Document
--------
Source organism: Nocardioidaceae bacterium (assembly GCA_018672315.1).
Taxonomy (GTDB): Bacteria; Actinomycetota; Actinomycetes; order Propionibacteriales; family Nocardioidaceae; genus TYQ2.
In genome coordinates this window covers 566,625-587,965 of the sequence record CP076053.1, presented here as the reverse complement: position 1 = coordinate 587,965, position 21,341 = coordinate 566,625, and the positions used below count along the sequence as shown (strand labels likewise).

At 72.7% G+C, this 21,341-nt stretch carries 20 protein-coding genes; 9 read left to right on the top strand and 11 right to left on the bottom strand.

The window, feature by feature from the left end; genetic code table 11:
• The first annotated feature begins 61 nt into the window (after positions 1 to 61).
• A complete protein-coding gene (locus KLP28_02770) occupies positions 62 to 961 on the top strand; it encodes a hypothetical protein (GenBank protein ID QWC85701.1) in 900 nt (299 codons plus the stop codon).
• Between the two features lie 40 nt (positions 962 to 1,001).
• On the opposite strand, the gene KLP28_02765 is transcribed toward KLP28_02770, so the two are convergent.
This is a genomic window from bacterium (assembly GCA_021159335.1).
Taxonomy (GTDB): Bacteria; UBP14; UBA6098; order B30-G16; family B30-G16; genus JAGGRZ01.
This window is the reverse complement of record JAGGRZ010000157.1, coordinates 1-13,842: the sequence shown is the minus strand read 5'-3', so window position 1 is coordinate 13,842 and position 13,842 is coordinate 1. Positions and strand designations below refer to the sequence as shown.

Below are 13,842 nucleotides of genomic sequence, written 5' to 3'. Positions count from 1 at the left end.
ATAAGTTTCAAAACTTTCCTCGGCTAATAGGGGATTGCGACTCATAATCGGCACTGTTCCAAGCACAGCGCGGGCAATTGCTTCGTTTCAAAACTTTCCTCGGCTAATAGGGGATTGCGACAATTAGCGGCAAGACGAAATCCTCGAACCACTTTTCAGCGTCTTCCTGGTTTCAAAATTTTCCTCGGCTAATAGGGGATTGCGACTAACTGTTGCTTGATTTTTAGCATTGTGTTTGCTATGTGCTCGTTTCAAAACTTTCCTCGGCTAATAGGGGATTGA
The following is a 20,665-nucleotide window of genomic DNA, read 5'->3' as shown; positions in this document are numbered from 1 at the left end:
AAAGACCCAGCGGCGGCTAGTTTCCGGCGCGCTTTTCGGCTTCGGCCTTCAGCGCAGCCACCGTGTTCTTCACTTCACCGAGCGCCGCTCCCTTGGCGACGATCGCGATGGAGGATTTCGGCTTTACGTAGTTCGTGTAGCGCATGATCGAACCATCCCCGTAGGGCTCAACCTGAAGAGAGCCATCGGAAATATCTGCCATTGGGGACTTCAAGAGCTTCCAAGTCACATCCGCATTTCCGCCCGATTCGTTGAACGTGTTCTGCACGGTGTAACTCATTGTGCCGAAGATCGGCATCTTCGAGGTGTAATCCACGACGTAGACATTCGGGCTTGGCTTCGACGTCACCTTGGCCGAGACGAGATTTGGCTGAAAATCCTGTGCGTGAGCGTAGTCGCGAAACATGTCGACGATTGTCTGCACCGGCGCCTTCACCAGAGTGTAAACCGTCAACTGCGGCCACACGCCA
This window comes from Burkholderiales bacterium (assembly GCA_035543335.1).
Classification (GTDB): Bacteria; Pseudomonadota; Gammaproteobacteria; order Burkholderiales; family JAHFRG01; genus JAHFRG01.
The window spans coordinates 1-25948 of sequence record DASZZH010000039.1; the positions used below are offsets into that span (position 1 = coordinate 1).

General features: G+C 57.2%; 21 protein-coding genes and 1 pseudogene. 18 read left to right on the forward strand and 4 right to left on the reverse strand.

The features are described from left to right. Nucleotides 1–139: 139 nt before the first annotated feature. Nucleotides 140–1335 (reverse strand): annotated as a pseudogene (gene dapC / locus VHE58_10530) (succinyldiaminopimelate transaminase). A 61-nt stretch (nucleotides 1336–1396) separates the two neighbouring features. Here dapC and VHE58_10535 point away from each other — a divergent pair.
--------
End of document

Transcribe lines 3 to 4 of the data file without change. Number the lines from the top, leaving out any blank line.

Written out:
In genome coordinates this window covers 566,625-587,965 of the sequence record CP076053.1, presented here as the reverse complement: position 1 = coordinate 587,965, position 21,341 = coordinate 566,625, and the positions used below count along the sequence as shown (strand labels likewise).

At 72.7% G+C, this 21,341-nt stretch carries 20 protein-coding genes; 9 read left to right on the top strand and 11 right to left on the bottom strand.